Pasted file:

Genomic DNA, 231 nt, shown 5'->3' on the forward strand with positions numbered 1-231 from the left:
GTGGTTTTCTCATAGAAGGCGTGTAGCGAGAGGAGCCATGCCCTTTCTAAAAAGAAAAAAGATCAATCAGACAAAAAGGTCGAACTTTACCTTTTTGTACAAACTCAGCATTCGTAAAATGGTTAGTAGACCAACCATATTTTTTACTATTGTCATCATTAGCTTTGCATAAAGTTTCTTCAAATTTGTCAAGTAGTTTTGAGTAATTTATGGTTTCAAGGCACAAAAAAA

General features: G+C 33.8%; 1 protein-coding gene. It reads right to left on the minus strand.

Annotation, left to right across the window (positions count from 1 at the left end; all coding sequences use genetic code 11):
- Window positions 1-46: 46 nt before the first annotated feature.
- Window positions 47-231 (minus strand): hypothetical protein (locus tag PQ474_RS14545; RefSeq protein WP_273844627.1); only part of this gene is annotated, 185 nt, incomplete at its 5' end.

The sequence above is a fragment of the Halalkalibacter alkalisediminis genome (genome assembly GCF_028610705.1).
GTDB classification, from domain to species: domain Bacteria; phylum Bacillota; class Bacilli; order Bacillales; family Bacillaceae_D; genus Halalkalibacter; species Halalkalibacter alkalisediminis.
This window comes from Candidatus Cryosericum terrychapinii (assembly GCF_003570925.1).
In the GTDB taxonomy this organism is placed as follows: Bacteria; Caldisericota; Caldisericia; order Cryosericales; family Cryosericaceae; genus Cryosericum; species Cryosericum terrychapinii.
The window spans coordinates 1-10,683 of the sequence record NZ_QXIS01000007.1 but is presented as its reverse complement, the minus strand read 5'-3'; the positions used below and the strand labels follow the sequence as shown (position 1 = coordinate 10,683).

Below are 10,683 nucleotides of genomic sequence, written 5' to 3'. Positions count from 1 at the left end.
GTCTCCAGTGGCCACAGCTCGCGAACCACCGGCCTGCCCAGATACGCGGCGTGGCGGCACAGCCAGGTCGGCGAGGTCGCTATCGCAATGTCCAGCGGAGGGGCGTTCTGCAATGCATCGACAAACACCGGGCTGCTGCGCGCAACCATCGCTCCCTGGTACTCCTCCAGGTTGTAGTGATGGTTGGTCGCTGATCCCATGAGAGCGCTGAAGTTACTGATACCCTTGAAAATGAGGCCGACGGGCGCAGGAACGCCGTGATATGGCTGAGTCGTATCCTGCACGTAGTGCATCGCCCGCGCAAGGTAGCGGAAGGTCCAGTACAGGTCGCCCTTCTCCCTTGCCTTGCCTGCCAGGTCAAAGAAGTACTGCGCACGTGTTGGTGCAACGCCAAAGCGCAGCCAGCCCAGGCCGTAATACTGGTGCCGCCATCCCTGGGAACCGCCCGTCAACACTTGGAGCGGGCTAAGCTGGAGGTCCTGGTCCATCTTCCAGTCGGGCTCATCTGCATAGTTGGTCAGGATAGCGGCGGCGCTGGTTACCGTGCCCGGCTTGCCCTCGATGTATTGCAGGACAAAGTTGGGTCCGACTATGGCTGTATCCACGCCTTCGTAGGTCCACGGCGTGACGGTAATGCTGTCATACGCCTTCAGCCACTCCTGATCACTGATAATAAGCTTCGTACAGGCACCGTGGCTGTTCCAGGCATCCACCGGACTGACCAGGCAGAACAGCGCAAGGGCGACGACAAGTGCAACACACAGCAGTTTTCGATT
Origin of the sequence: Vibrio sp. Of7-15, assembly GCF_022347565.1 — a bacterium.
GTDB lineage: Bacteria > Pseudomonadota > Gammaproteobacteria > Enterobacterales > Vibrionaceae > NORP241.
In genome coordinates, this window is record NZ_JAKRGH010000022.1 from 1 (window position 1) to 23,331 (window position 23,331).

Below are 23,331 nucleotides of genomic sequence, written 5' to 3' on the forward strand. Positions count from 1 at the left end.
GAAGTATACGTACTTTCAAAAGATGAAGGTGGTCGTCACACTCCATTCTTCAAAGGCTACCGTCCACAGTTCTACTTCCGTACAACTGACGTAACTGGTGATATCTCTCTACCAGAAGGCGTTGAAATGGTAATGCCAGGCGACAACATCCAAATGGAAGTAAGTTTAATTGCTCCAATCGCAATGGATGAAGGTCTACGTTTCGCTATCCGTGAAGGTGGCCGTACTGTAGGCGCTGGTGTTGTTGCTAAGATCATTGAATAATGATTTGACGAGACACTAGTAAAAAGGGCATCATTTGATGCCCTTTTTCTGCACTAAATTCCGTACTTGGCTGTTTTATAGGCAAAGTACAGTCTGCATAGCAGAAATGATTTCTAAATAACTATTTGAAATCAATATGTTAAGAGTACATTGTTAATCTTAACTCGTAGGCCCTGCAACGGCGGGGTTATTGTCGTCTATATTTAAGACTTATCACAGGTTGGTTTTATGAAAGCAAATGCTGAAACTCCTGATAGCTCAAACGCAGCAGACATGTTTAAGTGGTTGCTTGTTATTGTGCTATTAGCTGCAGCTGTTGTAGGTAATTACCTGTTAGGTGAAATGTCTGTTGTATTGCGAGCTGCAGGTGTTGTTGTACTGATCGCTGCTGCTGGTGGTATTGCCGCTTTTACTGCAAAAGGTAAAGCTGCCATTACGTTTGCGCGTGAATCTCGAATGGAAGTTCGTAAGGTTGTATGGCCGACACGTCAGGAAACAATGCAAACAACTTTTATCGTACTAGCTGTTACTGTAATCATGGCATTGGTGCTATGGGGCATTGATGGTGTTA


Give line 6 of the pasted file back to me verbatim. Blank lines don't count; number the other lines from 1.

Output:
- Window positions 47-231 (minus strand): hypothetical protein (locus tag PQ474_RS14545; RefSeq protein WP_273844627.1); only part of this gene is annotated, 185 nt, incomplete at its 5' end.